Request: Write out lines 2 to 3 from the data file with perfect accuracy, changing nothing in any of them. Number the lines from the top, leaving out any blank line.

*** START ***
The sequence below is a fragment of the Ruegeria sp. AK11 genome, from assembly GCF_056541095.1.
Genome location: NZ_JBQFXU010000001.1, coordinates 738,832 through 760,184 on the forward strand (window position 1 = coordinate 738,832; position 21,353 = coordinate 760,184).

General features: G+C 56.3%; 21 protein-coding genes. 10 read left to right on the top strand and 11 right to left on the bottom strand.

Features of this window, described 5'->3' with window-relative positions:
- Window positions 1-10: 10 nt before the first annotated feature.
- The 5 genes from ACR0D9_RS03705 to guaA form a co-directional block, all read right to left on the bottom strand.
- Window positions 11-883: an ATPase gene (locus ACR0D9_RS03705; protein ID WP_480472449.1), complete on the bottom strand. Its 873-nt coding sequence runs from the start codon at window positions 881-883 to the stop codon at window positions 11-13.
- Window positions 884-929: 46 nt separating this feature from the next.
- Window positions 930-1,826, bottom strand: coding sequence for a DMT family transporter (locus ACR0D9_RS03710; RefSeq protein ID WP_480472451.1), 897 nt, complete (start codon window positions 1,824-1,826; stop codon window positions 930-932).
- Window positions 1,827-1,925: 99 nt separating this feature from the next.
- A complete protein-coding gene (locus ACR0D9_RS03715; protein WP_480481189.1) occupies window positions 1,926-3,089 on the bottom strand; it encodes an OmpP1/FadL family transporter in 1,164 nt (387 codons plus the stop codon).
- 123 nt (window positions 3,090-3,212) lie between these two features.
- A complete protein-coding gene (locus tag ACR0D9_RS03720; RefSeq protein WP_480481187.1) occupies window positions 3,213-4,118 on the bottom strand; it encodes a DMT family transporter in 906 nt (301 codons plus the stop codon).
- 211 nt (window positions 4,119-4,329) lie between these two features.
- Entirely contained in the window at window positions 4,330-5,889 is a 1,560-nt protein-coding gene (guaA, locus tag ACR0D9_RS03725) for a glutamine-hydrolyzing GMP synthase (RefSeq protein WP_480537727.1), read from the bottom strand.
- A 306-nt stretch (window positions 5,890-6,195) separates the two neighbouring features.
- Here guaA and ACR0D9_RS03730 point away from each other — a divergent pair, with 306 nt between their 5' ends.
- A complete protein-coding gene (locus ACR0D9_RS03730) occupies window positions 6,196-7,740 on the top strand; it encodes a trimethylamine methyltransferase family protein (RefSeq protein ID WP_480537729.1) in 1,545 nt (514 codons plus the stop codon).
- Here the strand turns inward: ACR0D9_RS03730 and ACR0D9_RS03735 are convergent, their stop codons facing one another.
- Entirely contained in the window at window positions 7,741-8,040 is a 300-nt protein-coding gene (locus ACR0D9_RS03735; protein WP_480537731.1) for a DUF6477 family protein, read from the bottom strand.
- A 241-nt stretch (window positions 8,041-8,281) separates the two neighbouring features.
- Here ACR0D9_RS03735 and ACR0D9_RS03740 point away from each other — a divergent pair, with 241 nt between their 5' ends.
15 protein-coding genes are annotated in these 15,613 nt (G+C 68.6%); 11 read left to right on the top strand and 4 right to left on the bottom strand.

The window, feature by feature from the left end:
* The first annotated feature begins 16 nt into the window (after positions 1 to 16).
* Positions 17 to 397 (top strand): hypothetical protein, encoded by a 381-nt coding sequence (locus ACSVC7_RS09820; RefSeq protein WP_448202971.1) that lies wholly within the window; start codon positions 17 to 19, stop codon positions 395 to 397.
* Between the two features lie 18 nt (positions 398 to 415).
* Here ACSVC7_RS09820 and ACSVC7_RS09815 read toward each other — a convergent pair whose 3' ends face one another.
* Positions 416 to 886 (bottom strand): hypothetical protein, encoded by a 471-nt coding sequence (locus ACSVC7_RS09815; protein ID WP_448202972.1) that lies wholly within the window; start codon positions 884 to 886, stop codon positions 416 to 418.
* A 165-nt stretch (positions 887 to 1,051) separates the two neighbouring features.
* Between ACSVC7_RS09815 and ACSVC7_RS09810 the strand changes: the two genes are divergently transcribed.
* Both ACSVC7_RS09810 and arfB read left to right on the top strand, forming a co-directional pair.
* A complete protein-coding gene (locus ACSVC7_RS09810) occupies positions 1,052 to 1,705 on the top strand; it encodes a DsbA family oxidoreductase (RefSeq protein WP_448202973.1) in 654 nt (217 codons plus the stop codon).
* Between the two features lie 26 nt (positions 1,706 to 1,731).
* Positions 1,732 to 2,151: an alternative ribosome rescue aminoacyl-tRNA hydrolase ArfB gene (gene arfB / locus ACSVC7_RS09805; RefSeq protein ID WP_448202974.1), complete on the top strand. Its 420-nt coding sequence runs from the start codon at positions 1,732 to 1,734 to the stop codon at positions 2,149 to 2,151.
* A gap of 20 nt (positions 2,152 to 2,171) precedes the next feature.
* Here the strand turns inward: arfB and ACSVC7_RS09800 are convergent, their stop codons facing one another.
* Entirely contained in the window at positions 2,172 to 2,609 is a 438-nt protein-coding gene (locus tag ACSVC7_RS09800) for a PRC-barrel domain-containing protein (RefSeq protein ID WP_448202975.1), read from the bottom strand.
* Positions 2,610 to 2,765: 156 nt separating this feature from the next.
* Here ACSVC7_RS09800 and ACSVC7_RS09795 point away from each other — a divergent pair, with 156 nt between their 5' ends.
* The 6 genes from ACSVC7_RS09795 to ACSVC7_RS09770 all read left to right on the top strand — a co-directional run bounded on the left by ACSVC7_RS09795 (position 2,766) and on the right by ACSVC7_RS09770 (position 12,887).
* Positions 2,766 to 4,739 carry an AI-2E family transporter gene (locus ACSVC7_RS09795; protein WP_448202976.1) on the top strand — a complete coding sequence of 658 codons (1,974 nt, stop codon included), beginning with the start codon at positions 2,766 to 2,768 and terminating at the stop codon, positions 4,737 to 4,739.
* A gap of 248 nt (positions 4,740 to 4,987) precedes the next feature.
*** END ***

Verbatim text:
Genome location: NZ_JBQFXU010000001.1, coordinates 738,832 through 760,184 on the forward strand (window position 1 = coordinate 738,832; position 21,353 = coordinate 760,184).

General features: G+C 56.3%; 21 protein-coding genes. 10 read left to right on the top strand and 11 right to left on the bottom strand.